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Yemen hospital reopens; beds & workers reduced, but future is bright, official says

REVISED Nov. 6, 2007

CHARLESTON, S.C. (BP)–Barely a month after three Southern Baptist medical workers were murdered, the Baptist hospital in Jibla, Yemen, has reopened, the medical center’s business manager told a group of Baptist editors Feb. 7.

Although not yet operating at the same capacity as before, workers at the hospital are excited about the future, Lee Hixon told members of the Association of State Baptist Papers meeting in Charleston, S.C.

Talking with the group by speakerphone from Yemen, Hixon said the 45-bed hospital opened 14 beds in three wards on Feb. 1 and is averaging about 40 clinic patients and a half-dozen surgeries a day. Last year, hospital staff members were seeing 120 to 140 patients a day and conducting 400 to 500 surgeries a month.

The hospital, which was preparing for a transition to Yemeni administration before the killings, now is operating with a little more than half its normal staffing, Hixon said.

“When we announced that we would be turning the hospital over to an indigenous group, we lost about half our [contract workers]. After Dec. 30, we lost another half,” Hixon said.

Hixon said the hospital’s contract workers were not angry about the transition to Yemeni administration and flatly rejected the idea that the shootings were caused by local anger toward the hospital. Police sources said the gunman came from a town several hours away, and the Jibla community responded to the murders with an outpouring of grief.

Two Yemeni surgeons have joined the medical staff, according to Edward Matthews*, administrative associate for International Mission Board work in northern Africa and the Middle East. Hospital leaders also have received inquiries from four doctors in other countries interested in serving for at least several months.


While staff members still are coping with their grief over the murders, they are moving ahead, Hixon said.

“What I’m seeing at the hospital now is normal, but it’s a new normal, a different normal,” he said. “There’s a new boldness and a reinforced love for the people here. It’s an exciting time. We’re very excited to see what the Father’s going to do.”

Complications in making the transition to Yemeni administration had left staff members feeling discouraged about the hospital’s future. The murders of hospital administrator Bill Koehn, physician Martha Myers and purchasing manager Kathy Gariety changed that, Hixon told the editors.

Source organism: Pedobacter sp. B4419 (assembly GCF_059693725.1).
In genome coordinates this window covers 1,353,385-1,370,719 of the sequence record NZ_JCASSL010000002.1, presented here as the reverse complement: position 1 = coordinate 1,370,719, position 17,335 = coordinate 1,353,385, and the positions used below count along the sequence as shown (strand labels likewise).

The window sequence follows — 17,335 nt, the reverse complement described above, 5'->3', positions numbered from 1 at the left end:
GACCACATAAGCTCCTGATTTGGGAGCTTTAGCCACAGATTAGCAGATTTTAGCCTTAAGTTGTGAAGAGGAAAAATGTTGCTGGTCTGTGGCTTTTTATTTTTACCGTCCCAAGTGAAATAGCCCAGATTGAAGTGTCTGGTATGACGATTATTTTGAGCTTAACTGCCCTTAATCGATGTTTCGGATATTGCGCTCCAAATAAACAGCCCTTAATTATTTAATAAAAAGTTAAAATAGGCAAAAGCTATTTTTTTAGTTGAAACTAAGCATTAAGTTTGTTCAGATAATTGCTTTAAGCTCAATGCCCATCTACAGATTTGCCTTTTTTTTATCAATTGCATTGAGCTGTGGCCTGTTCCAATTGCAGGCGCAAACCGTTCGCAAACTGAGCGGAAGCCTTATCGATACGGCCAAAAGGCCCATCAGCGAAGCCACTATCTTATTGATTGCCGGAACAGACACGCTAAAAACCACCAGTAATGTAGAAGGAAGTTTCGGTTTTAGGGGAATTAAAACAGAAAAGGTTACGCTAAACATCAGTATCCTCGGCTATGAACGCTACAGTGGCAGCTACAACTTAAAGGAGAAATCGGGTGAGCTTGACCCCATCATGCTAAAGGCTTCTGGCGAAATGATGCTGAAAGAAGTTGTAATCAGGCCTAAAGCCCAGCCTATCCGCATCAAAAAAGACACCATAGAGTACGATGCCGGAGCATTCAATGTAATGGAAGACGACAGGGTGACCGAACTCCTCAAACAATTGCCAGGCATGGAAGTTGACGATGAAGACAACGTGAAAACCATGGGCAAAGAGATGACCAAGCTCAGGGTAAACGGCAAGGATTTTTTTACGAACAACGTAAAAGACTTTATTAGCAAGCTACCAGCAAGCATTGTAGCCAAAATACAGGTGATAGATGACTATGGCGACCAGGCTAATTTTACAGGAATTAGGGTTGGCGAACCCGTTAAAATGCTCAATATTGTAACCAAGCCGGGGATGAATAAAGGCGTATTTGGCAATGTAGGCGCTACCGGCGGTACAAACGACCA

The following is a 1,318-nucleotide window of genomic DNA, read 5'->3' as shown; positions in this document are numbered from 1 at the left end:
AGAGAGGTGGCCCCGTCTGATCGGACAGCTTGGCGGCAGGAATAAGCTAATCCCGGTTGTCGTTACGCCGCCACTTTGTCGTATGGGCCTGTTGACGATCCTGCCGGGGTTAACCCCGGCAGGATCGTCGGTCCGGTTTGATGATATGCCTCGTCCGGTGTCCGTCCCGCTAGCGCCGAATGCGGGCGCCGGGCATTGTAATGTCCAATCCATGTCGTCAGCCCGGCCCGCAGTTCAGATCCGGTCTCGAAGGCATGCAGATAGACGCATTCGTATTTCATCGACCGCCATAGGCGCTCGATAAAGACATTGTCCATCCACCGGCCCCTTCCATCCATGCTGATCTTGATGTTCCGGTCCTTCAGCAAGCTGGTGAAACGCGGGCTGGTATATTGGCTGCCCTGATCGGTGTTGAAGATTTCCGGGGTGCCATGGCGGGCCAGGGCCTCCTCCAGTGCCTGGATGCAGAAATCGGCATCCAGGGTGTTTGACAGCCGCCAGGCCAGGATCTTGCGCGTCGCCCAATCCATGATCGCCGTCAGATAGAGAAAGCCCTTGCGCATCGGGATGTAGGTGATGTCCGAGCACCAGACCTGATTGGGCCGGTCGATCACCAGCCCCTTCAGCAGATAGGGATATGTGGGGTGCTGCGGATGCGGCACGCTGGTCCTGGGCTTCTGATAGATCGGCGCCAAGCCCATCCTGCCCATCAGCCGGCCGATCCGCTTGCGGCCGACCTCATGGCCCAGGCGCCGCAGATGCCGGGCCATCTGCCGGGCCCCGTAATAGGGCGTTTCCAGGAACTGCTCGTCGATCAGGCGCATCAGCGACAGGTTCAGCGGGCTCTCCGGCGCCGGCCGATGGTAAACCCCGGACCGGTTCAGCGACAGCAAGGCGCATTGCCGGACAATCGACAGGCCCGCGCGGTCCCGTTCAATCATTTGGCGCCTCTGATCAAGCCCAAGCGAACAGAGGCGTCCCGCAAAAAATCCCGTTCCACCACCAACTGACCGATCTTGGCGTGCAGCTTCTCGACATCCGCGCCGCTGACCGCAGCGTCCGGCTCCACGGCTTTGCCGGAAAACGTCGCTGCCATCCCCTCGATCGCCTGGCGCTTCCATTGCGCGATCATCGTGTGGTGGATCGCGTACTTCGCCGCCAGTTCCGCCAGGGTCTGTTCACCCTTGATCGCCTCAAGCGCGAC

“Two months ago, we were not very hopeful the hospital would reopen,” he said. “But God moved to reopen it.”

In the aftermath of the murders, the Yemeni government stepped in and pledged to keep the hospital open. The minister of health appointed a hospital administrator and a nursing director, both of whom have more than 20 years of experience working at the hospital. He also said other Christian organizations are welcome to send workers as well.


“The agreement with the Yemeni government provides for Southern Baptist medical workers to serve alongside Yemenis and other international workers,” Matthews said. “We believe this agreement will carry the hospital to a new level of cooperation between the IMB, the Yemeni people and other Christian organizations with a heart for the people of Yemen.

“This will allow Southern Baptist workers to have an undiminished opportunity to exercise their medical skills and fulfill their calling to minister to Yemenis. It ensures that the people of Jibla will continue to have access to good medical care. It also allows the hospital to be rooted in Yemeni soil. We look for a bright future of service to the people of central Yemen.”

Staff members were glad to see that the government appointed administrators who knew the hospital from the inside, Hixon said.

“Not one member of the new team came from outside the hospital. I think that’s a real testimony about what’s happening in the reopening,” he said. “The new administrative team is excited about the prospect of doctors and nurses coming from America, Australia, Europe or the Philippines. They are encouraging me to encourage others to come here and help out.”


Southern Baptists need to respond to the opportunity to serve in Yemen, Matthews said.

“Since the deaths of Martha Myers, Kathy Gariety and Bill Koehn, doors are open in Yemen as never before,” he said. “Doctors and other medical professionals who want to work at Jibla hospital are encouraged to contact the International Mission Board. If God is calling you to go to Yemen, here is your opportunity. Who is willing to come?”

Hixon asked Southern Baptists to pray that security concerns will ease so hospital staff will not have to be accompanied by a security detail every time they venture out of the hospital.

“Since Dec. 30, we have been under incredible security restrictions,” he said. “The government imposed those restrictions in our interest. After what happened, they want to do their best to be sure it doesn’t happen again.

“But that’s a big concern for us. We need a little freedom to move about and do our jobs.”


The murders of the three workers enlarged the reservoir of goodwill Yemenis feel toward the hospital, Hixon said. One evidence is the effort to find a new name for the medical center.

“On Dec. 16, as we were getting ready for the transition, Bill Koehn painted out the word ‘Baptist’ on the hospital sign,” Hixon said. “The government’s temporary documents for the hospital say ‘Jibla Hospital.’

“But the newspapers in Yemen are calling it the ‘Hospital of Peace.’ We’re really hoping that is what the hospital will be called.”
*Name changed for security reasons.
— Interested in serving in Yemen?
E-mail [email protected] or call toll-free 1-888-422-6461.
— More on the murders in Yemen: http://imb.org/urgent.

    About the Author

  • Mark Kelly